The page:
“There was one game when we played in Puerto Rico against the 76ers, and I shot the ball bad,” Odom said. “But I had a lot of rebounds, had two ‘and-ones’ in crunch time, and I was like, ‘Damn.’ I was down. Pat runs up to me, reads me the stat line, and says, ‘Yeah, O. I like that (expletive). I like how hard you went.’

“In Miami, if you don’t go hard, you can’t play there. That’s why I respect their program and their tradition and their style of basketball even to this day, even though they didn’t make it to the playoffs last year. Because I played there and I understand them, I can still watch them. I know what they’re going through in practice. They’re getting pushed to the limit. So if you have talent and you go to Miami, it’s going to come out and be maximized.

“We had (Dwyane) Wade, Caron (Butler), Eddie Jones, Rasual Butler, Rafer Alston, Brian Grant. We had a good nucleus. We had a gritty team, blue-collar. I took the Heat philosophy for my whole career. When I watch basketball now, I watch it through the eyes of somebody that played for the Heat.”

Odom averaged 17.1 points and 9.7 rebounds during his one season in Miami after signing his six-year, $65 million deal. He and Wade led the Heat to the second round of the playoffs.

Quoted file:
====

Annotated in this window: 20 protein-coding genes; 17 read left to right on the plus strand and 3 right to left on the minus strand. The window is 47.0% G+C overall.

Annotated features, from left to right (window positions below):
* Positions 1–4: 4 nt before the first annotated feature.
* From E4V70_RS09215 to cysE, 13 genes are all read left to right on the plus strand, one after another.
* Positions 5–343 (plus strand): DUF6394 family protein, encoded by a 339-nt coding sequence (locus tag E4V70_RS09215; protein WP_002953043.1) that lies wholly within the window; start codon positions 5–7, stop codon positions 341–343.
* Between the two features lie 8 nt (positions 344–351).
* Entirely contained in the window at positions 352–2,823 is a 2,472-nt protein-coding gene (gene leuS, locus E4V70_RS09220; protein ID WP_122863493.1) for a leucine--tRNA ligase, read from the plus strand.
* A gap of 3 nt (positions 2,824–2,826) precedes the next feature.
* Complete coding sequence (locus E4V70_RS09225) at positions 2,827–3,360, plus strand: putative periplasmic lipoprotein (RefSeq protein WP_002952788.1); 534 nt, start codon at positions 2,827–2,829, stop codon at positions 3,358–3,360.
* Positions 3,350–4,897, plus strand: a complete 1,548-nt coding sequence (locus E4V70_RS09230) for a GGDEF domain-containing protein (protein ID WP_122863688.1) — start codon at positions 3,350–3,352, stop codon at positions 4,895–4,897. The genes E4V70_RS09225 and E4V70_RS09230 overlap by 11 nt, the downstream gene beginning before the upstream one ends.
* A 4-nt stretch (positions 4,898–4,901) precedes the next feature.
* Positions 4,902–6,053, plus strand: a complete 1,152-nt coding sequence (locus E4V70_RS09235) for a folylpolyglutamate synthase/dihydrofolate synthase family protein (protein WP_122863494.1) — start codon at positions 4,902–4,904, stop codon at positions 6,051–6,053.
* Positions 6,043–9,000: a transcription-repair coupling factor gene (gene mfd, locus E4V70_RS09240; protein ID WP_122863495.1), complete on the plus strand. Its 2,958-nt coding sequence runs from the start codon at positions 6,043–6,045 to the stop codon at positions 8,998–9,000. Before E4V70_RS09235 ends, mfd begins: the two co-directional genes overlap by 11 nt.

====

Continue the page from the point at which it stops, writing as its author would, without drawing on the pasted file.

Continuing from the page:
But when the Shaq-Kobe Bryant relationship soured Riley swooped in and offered the Lakers anybody on the roster, except Wade.

Odom, Caron Butler and Grant were headed to L.A.

Odom spent seven seasons with the Lakers, where he teamed with Kobe Bryant and Pau Gasol to win two titles. His career, and life, spiraled out of control after leaving the Lakers. Odom has gone public about his issues with drug use which included a life-threatening drug overdose in a Las Vegas brothel in October 2015. Odom suffered multiple strokes, kidney failure and was in a coma and on life support.

He says now he is lucky to be alive.

The Heat also benefited from the Odom trade as Wade and Shaq led Miami to its first title in 2006.